Other nutrients: calcium, fibre, vitamin A, vitamin B6, vitamin C, vitamin K, folate, and lutein and zeaxanthin
Disease-fighting power: heart disease, hypertension, cancer, osteoporosis, macular degeneration, Alzheimer’s, diabetes, and weight gain
Red Kidney Beans
A quarter cup of red kidney beans gives you 6,630 disease-fighting antioxidants, plus a full 3 grams of fibre. According to the American Dietetic Association, dietary fibre lowers blood cholesterol levels and helps normalise blood glucose and insulin levels, decreasing the risk of cardiovascular disease, metabolic syndrome, and type 2 diabetes.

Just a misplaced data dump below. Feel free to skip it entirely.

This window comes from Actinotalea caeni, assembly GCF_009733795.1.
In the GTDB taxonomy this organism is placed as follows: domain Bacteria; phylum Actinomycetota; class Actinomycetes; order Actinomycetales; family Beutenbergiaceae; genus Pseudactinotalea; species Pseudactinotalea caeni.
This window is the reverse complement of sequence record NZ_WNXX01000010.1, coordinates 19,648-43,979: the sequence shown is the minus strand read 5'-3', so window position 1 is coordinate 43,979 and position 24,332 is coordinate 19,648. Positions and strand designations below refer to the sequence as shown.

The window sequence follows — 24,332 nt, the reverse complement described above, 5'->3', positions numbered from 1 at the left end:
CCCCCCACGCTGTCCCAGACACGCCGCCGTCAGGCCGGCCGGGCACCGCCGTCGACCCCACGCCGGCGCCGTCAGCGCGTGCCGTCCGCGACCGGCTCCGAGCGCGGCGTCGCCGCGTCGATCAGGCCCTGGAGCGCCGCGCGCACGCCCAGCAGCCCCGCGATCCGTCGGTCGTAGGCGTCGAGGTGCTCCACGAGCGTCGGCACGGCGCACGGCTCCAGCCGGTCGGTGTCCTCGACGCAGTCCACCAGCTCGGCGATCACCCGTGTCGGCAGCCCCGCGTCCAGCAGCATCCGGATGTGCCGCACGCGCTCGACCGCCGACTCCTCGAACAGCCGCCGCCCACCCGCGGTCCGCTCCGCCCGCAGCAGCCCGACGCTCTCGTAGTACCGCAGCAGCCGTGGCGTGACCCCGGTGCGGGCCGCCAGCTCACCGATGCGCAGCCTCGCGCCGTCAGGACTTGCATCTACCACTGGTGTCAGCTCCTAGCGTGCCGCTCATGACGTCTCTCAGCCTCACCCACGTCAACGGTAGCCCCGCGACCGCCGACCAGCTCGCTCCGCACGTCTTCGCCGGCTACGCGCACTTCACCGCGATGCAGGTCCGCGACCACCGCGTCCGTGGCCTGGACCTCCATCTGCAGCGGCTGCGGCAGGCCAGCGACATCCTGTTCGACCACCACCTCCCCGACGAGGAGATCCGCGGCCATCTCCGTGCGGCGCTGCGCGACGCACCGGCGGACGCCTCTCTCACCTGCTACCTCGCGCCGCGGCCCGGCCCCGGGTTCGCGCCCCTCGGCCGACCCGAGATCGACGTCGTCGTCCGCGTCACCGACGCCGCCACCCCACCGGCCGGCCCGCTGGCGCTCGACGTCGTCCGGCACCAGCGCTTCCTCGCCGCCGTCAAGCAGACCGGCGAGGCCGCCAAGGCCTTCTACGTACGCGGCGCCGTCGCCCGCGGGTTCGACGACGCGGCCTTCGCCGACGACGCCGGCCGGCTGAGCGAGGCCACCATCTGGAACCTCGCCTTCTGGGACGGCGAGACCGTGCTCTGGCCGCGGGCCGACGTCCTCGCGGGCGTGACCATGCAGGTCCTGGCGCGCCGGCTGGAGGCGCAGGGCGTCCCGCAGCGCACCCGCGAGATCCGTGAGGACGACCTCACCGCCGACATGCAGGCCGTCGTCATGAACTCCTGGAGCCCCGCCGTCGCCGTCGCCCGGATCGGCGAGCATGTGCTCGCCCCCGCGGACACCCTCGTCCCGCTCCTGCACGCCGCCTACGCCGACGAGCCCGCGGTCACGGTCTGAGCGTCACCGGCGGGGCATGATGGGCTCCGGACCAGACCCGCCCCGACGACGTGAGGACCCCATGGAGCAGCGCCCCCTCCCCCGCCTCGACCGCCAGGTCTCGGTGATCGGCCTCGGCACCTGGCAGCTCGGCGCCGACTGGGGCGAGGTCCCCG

Other nutrients: protein and folate
Disease-fighting power: heart disease, diabetes, cancer, and Alzheimer’s
Yellow Bell Peppers
Four strips of yellow bell pepper provide 48 mg of free-radical-fighting vitamin C (free radicals are rogue molecules that can damage cells and lead to cancer). According to a study in the Journal of the American College of Nutrition, levels of C-reactive protein—a blood marker for inflammation linked to heart disease—can be decreased by 24 per cent if you consume 500 mg of vitamin C a day. Plus, nutrition researchers from Arizona State University reported that vitamin C can help with weight loss by assisting in fat oxidation, or the body’s ability to burn fat.
Other nutrients: vitamin A, vitamin B6, folate, and potassium
Disease-fighting power: heart disease, cancer, Alzheimer’s, weight gain, and hypertension